President Joseph R. Biden Jr. met virtually with President Andrés Manuel López Obrador of Mexico with a focus on immigration and COVID-19 recovery.
Their Monday discussion also covered drug trafficking, economic development initiatives and opportunities for economic cooperation. The Biden administration has said it would like to strengthen the United States’ working relationship with Mexico, a departure from the administration of former President Donald J. Trump.
The two leaders discussed López Obrador’s proposed guest-worker program, which would allow around 600,000 to 800,000 Mexican and Central American migrants to work legally in the U.S. each year. During World War II and for some time after, the original Bracero program allowed temporary Mexican labor to fill shortages in the U.S.
Though Biden would like to expand legal immigration, it is not clear whether he will back this proposal. He would need Congress to expand temporary work visas to the degree López Obrador requested.
The U.S. has currently suspended enrollment in the Migrant Protection Protocols, which required asylum seekers to wait on the Mexican side of the border for their cases to resolve, and is processing migrants at certain entry ports. The administration also plans to release upwards of 26,000 people with active immigration cases from detention and allow them to live in the U.S. while their cases are resolved.
In a speech at the Conservative Political Action Conference on Sunday, Trump said Biden was “eliminating” the border and that his relaxed immigration policy should cost him the White House in 2024.
Though López Obrador has said that he respects Biden and would like to work with him, he was among the last world leaders to congratulate Biden on his election. Despite Trump’s rhetoric, he and López Obrador worked together on a number of issues, including trade and border security.
During the meeting, López Obrador reiterated his request for U.S. help acquiring more COVID-19 vaccines. He has in the past raised concerns about vaccine availability and criticized wealthy countries for taking up supplies.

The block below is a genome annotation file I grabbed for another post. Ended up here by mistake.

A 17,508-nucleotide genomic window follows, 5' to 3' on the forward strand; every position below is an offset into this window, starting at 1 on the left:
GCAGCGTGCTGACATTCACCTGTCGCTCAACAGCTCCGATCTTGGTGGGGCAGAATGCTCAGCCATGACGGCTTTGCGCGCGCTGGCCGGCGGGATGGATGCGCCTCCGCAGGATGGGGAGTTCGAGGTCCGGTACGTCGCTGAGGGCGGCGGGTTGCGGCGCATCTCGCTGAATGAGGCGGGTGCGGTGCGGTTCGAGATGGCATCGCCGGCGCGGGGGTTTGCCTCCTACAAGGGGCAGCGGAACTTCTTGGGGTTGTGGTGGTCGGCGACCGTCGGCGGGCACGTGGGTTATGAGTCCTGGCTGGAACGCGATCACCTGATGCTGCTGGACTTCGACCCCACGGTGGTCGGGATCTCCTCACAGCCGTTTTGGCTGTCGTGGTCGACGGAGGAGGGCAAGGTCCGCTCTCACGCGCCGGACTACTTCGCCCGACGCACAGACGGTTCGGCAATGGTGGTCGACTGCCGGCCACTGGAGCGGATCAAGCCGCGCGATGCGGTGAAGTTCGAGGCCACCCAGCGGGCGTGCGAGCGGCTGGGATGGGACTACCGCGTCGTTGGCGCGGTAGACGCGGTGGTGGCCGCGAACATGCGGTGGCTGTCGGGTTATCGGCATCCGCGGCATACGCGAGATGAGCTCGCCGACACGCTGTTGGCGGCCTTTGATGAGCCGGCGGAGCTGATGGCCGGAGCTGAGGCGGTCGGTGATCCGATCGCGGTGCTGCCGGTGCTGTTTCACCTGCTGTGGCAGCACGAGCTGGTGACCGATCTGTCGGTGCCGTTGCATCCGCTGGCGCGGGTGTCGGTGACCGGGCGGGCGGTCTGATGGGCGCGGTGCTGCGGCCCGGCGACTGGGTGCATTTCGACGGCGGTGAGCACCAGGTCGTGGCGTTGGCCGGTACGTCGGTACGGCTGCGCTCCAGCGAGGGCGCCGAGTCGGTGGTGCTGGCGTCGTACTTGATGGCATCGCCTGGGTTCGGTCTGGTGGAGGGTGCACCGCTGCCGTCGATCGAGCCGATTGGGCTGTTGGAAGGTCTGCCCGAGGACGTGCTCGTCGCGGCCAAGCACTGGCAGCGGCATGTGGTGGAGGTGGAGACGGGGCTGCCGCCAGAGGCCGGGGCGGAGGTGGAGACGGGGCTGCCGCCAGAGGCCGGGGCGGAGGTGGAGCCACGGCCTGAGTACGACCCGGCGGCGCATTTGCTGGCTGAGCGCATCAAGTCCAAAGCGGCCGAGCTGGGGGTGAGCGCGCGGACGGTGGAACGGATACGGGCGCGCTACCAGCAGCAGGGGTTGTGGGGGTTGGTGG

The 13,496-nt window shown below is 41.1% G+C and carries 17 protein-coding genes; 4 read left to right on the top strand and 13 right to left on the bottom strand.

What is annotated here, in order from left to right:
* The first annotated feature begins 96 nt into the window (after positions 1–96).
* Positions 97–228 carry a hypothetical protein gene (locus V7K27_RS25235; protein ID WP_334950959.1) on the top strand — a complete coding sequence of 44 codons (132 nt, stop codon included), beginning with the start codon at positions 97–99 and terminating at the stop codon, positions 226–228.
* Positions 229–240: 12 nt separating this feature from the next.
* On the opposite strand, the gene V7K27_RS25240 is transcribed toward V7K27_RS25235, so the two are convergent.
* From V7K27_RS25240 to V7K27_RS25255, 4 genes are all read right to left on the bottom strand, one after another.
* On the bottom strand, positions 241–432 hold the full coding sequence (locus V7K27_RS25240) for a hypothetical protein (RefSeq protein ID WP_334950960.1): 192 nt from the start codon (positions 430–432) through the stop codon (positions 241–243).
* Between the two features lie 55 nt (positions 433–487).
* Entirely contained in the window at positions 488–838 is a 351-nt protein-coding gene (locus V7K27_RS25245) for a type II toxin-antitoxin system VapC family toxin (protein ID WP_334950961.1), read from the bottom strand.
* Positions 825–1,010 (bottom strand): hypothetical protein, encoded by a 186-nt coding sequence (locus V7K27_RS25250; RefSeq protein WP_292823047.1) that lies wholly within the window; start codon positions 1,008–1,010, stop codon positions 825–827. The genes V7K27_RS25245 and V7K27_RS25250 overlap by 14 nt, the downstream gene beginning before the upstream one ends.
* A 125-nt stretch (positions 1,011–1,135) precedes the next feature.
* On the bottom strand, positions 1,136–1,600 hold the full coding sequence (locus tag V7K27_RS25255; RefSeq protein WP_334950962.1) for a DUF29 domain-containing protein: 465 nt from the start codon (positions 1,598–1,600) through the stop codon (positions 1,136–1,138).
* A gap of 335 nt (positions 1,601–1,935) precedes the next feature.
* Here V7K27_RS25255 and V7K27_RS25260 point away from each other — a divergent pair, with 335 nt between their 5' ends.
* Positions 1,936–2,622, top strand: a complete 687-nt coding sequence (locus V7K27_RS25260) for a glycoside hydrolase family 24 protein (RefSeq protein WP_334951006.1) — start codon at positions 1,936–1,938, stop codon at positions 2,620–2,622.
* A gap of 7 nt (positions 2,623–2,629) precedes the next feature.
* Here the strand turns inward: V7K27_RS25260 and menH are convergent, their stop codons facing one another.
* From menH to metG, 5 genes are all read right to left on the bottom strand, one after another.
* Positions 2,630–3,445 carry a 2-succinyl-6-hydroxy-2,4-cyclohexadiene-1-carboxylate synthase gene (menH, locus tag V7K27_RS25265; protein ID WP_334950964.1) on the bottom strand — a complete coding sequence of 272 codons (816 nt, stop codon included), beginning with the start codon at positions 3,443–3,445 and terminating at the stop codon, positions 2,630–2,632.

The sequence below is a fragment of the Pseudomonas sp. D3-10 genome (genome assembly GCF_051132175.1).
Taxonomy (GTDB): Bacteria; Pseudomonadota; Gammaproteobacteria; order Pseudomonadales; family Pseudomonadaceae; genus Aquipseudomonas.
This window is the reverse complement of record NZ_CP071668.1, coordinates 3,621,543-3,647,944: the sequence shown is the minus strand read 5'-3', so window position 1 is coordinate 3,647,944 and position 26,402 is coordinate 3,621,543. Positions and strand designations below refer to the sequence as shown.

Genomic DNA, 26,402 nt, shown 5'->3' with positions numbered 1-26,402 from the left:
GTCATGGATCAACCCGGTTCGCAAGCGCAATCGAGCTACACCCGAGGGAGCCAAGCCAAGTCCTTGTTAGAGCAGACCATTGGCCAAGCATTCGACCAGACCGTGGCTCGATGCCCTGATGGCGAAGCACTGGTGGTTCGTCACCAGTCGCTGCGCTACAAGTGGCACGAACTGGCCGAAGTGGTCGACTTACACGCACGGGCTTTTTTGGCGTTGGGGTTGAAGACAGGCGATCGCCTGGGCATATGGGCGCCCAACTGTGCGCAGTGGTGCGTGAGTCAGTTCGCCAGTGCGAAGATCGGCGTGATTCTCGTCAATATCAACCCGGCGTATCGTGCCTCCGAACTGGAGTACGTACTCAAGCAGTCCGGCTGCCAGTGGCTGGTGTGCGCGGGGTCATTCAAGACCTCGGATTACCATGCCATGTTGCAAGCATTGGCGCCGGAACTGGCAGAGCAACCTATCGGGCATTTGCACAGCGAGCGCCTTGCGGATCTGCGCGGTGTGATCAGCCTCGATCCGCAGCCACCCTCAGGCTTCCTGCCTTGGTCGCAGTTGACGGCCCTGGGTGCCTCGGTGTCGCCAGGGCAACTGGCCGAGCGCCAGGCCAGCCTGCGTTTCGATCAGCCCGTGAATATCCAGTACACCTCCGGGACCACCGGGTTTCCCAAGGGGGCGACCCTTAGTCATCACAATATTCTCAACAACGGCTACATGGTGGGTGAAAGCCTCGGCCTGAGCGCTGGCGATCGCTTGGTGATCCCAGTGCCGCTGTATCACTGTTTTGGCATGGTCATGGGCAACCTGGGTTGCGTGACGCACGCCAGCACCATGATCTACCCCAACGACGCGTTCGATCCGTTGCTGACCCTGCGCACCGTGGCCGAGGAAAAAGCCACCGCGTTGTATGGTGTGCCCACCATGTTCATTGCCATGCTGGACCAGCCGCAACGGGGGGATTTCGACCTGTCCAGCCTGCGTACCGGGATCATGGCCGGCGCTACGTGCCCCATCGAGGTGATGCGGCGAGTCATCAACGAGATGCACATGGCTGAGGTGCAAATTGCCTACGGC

Biden is unlikely to share vaccines, however.
“The president has made clear he is focused on ensuring that vaccines are accessible to every American. That is our focus,” White House press secretary Jen Psaki said Monday.
Mexico is the U.S.’s second-largest trade partner after China, with approximately $1.9 billion in trade crossing their shared 2,000-mile border each day. However, López Obrador’s desire to eliminate independent Mexican regulatory and transparency agencies may throw a wrench in the U.S.-Mexico-Canada Agreement on trade, which was last updated in 2019.
López Obrador’s plan to double down on power from government-run power plants — which often use coal or oil — may be a point of contention on possible cooperation on climate change, which is a priority for the Biden administration.
Biden is also focused on cracking down on drug trafficking. In December, López Obrador supported a measure that passed the Mexican legislature to lessen Mexico’s cooperation with U.S. narcotics agents following their arrest of a former Mexican official for drug trafficking charges that were later dropped.
(Edited by Kristen Butler and Carlin Becker)